Analogy allows one to rise from the sensible to the intelligible and facilitates the ascent. The prefix ana indicates the idea of a movement from bottom to top, and designates the movement back to the origin.

Analogy is the faculty of intelligence that allows us to establish links. It is the basis of creativity, the principle of which is to establish connections between things that apparently did not have any between them.

The analogy is largely based on ternary law, correspondence theory and the use of symbols.

Law of analogy

From Philosophy to Psychology

The Three Worlds across traditions


In the Emerald Tablet, Hermes Trismegistus writes : “That which is below (on earth) is like that which is above (in heaven).” If we compare this phrase with the verse from the Our Father, “Your will be done on earth as it is in heaven,” as well as the famous saying “Know yourself”, we can say that Hermes describes something (knowing) while Jesus wishes for it (wanting) and Socrates gives us the procedure to be followed (daring).

On the pediment of the Temple of Delphi it was inscribed, "Know thyself," but few thinkers have understood this precept.

It is believed that to know yourself means to know your character, your weaknesses, your qualities. No, it is something much higher. If it were only about psychology, it would never have been written on a temple!

True knowledge is fusion. To know oneself is to identify oneself, to merge with the Self, that higher Self which is above in the region of the mind, the spiritual world.

This law of analogy, so well formulated by Hermes, is a key that allows us to obtain information about the invisible world from the data of the visible world.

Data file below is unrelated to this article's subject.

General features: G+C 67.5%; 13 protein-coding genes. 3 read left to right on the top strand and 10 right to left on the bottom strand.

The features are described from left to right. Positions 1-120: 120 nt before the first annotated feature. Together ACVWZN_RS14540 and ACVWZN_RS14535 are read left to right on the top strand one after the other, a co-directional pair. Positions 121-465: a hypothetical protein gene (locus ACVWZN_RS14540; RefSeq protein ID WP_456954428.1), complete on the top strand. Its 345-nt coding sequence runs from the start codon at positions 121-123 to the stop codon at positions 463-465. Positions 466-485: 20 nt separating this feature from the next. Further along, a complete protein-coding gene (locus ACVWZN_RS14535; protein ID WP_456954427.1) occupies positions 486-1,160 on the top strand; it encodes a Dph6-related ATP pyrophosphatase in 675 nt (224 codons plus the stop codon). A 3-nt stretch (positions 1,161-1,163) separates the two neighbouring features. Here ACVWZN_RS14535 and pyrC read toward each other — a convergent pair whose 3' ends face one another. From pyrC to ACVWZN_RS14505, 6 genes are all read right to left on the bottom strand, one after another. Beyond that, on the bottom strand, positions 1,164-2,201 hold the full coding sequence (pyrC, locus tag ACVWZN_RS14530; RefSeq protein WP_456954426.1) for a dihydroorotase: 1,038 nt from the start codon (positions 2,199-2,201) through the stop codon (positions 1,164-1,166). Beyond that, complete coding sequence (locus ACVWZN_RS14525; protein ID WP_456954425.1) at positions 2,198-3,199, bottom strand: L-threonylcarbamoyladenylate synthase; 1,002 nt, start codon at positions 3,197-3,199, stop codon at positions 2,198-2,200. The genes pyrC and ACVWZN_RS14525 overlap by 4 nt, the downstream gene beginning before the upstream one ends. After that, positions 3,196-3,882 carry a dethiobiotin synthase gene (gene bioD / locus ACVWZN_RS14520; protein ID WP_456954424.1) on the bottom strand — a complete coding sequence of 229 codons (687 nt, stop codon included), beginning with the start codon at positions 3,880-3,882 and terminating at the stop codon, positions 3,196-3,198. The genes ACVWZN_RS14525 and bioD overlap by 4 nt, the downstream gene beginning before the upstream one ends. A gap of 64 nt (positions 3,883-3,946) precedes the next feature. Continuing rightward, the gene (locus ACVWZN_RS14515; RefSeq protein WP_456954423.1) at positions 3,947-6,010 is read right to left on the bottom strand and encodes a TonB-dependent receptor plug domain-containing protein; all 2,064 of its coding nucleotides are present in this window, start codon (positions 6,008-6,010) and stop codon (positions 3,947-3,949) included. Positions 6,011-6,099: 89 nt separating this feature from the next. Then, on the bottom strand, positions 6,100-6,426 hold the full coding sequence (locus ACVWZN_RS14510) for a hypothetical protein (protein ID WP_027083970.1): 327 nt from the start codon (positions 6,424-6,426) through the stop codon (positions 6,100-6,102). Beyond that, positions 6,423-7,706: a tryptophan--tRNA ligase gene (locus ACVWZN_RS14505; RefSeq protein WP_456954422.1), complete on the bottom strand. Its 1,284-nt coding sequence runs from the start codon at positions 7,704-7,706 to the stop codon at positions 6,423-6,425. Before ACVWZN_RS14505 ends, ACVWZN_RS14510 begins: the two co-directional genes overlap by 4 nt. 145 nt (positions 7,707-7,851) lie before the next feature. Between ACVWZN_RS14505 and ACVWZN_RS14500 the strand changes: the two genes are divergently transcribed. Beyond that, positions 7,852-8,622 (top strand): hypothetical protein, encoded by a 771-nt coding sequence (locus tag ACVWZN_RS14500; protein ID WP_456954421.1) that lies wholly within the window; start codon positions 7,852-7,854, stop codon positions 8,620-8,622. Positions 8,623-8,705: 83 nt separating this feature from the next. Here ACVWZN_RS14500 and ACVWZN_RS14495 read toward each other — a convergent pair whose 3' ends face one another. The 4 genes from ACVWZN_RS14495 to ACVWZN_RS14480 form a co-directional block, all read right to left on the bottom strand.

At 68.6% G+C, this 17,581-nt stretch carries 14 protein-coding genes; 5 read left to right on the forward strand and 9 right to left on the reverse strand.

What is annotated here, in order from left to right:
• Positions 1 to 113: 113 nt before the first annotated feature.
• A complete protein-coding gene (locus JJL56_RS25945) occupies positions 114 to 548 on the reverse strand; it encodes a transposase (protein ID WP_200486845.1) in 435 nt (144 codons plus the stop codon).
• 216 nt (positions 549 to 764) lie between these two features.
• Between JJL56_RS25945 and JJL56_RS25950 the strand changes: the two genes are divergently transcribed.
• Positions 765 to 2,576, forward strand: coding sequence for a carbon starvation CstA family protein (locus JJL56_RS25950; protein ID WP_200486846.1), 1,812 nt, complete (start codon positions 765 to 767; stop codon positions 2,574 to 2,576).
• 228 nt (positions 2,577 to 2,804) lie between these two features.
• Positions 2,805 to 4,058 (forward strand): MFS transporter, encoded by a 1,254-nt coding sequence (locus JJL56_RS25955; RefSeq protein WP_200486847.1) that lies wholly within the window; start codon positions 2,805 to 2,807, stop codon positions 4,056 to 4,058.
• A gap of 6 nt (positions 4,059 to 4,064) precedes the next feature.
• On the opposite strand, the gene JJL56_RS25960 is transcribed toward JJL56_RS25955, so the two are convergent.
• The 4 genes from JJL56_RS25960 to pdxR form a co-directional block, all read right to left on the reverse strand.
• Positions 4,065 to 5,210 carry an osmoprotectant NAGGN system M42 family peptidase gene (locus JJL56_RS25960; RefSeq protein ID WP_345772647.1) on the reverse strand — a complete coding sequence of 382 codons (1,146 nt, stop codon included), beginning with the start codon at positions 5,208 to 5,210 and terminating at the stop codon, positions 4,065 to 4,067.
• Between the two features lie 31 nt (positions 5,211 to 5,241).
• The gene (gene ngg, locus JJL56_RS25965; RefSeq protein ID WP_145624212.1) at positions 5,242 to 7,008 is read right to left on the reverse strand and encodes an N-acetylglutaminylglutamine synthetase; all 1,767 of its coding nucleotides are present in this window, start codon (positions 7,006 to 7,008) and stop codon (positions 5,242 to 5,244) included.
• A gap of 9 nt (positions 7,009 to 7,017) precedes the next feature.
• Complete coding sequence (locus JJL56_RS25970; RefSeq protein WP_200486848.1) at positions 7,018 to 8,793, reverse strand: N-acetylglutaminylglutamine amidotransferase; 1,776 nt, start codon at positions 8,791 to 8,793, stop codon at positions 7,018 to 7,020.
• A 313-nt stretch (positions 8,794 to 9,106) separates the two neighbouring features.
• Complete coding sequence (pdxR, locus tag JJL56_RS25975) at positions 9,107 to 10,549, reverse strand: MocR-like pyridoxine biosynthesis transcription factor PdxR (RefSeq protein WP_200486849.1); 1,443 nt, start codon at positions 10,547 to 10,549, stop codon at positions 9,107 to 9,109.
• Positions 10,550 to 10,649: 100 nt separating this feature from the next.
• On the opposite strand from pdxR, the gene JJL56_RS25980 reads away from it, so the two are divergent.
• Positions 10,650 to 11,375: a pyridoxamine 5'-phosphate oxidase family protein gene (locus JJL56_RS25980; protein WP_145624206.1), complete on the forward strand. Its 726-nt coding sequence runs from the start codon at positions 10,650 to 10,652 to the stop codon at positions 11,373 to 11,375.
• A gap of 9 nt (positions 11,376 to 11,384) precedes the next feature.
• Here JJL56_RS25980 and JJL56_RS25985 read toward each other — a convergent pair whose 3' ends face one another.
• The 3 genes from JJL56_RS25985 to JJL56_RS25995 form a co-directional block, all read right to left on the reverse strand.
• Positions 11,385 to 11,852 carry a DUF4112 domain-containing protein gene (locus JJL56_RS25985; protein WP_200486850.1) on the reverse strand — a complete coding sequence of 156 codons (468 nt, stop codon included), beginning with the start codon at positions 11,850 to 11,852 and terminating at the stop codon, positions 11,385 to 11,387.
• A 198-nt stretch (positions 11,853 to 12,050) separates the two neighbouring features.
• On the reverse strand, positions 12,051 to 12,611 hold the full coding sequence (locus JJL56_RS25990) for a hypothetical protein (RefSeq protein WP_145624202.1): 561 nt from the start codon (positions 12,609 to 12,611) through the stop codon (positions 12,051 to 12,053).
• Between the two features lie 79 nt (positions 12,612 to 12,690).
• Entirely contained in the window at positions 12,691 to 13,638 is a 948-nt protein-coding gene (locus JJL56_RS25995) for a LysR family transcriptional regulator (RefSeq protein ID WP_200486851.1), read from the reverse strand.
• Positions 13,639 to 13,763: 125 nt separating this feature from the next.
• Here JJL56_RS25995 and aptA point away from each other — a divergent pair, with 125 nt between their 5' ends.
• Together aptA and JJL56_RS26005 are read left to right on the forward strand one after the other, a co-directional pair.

When we talk about the invisible world to certain people, we immediately see them shrugging their shoulders. Yet the invisible world does exist. Our thoughts are invisible, the air is invisible.

For Initiatic Science there are three worlds:

  • the divine world, which is the world of ideas, principles, archetypes, powers that shape the universe;
  • the psychic world, which is the world of thoughts, feelings and emotions;
  • finally the physical world which is that of the forms and the manifestation in the space-time.

Pythagorean tables for ideas

From numbers to ideas

matrix of three worlds
« Nature is a mirror, a vast cryptogram program where vertical series and horizontal strata are ordered and correspond. »

Proclus ~ Elements of Theology

As we have seen above, in esoteric teaching of Pythagoras, the number 4 and the number 7 are the refections of the Divine World in the Human World and in the Natural World, then there must be a human reflection in the Divine and Natural Worlds as well as a natural reflection in God and Man .

In the following section we will continue the interpretation in a vertical way by trying to define the three propositions or attributes associated with each of the Three Worlds.

This is a kind of Pythagorean table, where the elements of study play the role of numbers, as used by the initiates of the Pythagorean School.

When you have drawn up the tables of several principles, you can move on to an even more interesting exercise: comparing of each of the principles with all its analogues in the other tables.